Nebraska Law students will square off against colleagues from Australia’s University of Adelaide to see who has the best knowledge of space law. The contest, a practice round for the Manfred Lachs Space Law Moot Court Competition, is Jan. 31.
Both teams will compete in regional contests in the spring.
The University of Adelaide is the leading space law institution in Australia, while the University of Nebraska College of Law leads the United States with its space law program. Since 2008, Nebraska has been the nation’s only law college to offer a Master of Law degree in space, cyber and telecommunications law.
Twenty-one undergraduate law students from the Adelaide are Nebraska as part of a space law and national security tour. Accompanied by Adelaide’s Melissa de Zwart, dean of law, and Dale Stephens, professor of law, the students also are touring Washington D.C., and Cambridge, Massachusetts. The Nebraska stop is Jan.29-31.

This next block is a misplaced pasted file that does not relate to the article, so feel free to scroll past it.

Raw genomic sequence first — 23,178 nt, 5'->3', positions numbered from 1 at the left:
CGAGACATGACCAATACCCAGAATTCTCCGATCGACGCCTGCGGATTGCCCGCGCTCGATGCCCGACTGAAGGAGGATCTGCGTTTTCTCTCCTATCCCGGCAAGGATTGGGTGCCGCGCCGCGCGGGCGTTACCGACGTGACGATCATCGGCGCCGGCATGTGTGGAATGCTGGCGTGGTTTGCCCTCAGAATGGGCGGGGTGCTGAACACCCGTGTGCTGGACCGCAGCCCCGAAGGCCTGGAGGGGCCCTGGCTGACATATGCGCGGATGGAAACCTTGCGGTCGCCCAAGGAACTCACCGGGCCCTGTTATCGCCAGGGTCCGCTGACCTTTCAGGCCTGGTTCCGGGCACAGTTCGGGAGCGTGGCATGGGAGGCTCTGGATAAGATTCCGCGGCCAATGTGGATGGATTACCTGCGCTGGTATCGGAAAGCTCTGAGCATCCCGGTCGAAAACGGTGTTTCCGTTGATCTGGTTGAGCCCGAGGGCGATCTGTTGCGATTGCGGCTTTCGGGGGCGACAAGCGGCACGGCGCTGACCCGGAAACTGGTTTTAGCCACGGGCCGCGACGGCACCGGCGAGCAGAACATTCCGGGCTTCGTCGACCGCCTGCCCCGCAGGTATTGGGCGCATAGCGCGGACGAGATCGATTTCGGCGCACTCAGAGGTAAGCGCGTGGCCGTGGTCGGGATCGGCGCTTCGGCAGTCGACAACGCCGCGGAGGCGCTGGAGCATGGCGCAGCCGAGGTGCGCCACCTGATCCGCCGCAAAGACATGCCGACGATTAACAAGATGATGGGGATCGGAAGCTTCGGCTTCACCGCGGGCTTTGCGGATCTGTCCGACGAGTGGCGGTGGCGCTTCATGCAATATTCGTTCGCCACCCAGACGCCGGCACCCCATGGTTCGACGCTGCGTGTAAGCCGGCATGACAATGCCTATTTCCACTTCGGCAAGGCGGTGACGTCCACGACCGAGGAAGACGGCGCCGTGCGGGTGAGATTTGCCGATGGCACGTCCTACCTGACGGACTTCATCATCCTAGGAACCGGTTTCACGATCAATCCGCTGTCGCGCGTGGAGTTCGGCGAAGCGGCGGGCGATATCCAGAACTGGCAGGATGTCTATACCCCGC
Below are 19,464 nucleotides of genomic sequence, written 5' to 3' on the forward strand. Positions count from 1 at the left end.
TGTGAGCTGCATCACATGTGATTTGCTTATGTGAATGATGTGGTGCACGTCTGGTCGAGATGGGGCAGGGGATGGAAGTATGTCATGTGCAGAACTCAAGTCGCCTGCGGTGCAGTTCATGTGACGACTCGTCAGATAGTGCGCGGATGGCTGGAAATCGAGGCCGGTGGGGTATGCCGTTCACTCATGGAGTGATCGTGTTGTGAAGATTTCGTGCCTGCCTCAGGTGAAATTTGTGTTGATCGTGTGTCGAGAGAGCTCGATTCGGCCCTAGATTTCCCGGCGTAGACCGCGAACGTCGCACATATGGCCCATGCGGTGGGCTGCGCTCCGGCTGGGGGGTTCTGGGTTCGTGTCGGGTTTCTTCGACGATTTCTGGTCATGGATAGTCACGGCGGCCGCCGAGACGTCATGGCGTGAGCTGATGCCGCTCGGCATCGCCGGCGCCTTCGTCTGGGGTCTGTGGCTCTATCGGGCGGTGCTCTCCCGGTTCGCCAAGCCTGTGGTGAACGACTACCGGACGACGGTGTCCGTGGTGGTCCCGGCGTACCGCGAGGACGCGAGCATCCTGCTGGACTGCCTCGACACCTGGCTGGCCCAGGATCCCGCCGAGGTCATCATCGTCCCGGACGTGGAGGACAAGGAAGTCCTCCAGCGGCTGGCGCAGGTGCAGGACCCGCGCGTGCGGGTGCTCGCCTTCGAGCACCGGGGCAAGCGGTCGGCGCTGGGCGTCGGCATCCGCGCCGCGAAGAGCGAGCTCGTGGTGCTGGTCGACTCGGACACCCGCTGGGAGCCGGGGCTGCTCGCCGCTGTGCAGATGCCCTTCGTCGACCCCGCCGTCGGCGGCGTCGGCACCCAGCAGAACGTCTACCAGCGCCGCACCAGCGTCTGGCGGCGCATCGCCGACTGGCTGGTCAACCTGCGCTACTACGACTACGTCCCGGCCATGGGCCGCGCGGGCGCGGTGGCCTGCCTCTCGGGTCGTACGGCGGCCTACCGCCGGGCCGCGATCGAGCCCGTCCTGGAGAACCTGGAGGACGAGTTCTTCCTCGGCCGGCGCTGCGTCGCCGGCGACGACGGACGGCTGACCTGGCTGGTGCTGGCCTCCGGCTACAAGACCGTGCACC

The Lachs competition is organized annually by the International Institute of Space Law. The competition has regional rounds in the Asia Pacific, Europe and North America. The world finals are judged by the International Court of Justice, based at the Peace Palace in The Hague, Netherlands.
Space law is the study of the laws and regulations governing activities in space and Earth-based processes necessary to launch and communicate with objects in space. Commercial space flight, scientific endeavors, satellite-related commerce and military applications are among activities affected by space law.
While in Lincoln, Adelaide students have met Jack Beard and Matthew Schaefer, Nebraska Law faculty, to focus on the laws and policies specifically relating to national security and space law. They have also attended law classes, learned about legal structures at the Nebraska State Capitol and the Eighth U.S. Circuit Court of Appeals, and visited the Strategic Air Command and Aerospace Museum.
Nebraska’s space law moot court team includes Aaron Kirk, Nate Woodford and Lyndsay Hurilla. Kirk, a major in the U.S. Air Force, is a JAG officer pursuing a Master of Law degree; Woodford, an attorney with Firefly Aerospace in Cedar Park, Texas, also is pursuing a Master of Law degree. Hurilla is a second-year law student working on Capitol Hill in Washington, D.C., as an intern for the House of Representatives’ Science, Space and Technology Committee. Woodford and Hurilla will participate in the moot court session remotely.